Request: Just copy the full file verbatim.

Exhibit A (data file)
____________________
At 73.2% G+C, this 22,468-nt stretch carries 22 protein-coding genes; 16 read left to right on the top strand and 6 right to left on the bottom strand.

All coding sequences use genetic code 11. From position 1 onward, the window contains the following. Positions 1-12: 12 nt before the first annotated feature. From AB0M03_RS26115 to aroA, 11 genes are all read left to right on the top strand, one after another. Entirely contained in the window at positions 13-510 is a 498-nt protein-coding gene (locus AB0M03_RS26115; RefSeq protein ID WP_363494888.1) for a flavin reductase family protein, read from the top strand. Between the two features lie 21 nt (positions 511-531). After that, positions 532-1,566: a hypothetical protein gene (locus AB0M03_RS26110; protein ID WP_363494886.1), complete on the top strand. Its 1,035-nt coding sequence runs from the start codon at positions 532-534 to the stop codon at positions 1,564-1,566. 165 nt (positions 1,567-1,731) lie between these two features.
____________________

At 73.2% G+C, this 22,468-nt stretch carries 22 protein-coding genes; 16 read left to right on the top strand and 6 right to left on the bottom strand.

All coding sequences use genetic code 11. From position 1 onward, the window contains the following. Positions 1-12: 12 nt before the first annotated feature. From AB0M03_RS26115 to aroA, 11 genes are all read left to right on the top strand, one after another. Entirely contained in the window at positions 13-510 is a 498-nt protein-coding gene (locus AB0M03_RS26115; RefSeq protein ID WP_363494888.1) for a flavin reductase family protein, read from the top strand. Between the two features lie 21 nt (positions 511-531). After that, positions 532-1,566: a hypothetical protein gene (locus AB0M03_RS26110; protein ID WP_363494886.1), complete on the top strand. Its 1,035-nt coding sequence runs from the start codon at positions 532-534 to the stop codon at positions 1,564-1,566. 165 nt (positions 1,567-1,731) lie between these two features.